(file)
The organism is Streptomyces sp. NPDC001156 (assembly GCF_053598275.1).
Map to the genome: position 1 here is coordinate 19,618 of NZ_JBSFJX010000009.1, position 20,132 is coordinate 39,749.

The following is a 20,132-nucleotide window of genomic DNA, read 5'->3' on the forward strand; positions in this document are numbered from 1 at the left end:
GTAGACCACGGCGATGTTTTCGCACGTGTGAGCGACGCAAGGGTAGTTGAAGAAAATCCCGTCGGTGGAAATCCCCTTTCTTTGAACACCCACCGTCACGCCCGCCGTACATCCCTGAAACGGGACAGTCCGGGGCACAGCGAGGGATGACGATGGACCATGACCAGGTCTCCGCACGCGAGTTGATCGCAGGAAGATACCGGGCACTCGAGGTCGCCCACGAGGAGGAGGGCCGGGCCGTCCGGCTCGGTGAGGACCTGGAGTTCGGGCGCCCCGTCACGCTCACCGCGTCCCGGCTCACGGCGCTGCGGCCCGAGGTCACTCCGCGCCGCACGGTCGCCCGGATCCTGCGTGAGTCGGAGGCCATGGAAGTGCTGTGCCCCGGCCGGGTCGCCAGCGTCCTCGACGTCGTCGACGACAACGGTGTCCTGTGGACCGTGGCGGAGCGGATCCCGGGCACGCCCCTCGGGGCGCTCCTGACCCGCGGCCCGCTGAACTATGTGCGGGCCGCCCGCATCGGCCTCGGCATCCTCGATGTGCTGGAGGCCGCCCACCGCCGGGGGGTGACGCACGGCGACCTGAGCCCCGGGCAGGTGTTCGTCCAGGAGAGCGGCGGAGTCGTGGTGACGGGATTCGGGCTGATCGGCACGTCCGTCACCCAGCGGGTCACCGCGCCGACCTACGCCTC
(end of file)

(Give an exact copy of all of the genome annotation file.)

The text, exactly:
The organism is Streptomyces sp. NPDC001156 (assembly GCF_053598275.1).
Map to the genome: position 1 here is coordinate 19,618 of NZ_JBSFJX010000009.1, position 20,132 is coordinate 39,749.

The following is a 20,132-nucleotide window of genomic DNA, read 5'->3' on the forward strand; positions in this document are numbered from 1 at the left end:
GTAGACCACGGCGATGTTTTCGCACGTGTGAGCGACGCAAGGGTAGTTGAAGAAAATCCCGTCGGTGGAAATCCCCTTTCTTTGAACACCCACCGTCACGCCCGCCGTACATCCCTGAAACGGGACAGTCCGGGGCACAGCGAGGGATGACGATGGACCATGACCAGGTCTCCGCACGCGAGTTGATCGCAGGAAGATACCGGGCACTCGAGGTCGCCCACGAGGAGGAGGGCCGGGCCGTCCGGCTCGGTGAGGACCTGGAGTTCGGGCGCCCCGTCACGCTCACCGCGTCCCGGCTCACGGCGCTGCGGCCCGAGGTCACTCCGCGCCGCACGGTCGCCCGGATCCTGCGTGAGTCGGAGGCCATGGAAGTGCTGTGCCCCGGCCGGGTCGCCAGCGTCCTCGACGTCGTCGACGACAACGGTGTCCTGTGGACCGTGGCGGAGCGGATCCCGGGCACGCCCCTCGGGGCGCTCCTGACCCGCGGCCCGCTGAACTATGTGCGGGCCGCCCGCATCGGCCTCGGCATCCTCGATGTGCTGGAGGCCGCCCACCGCCGGGGGGTGACGCACGGCGACCTGAGCCCCGGGCAGGTGTTCGTCCAGGAGAGCGGCGGAGTCGTGGTGACGGGATTCGGGCTGATCGGCACGTCCGTCACCCAGCGGGTCACCGCGCCGACCTACGCCTC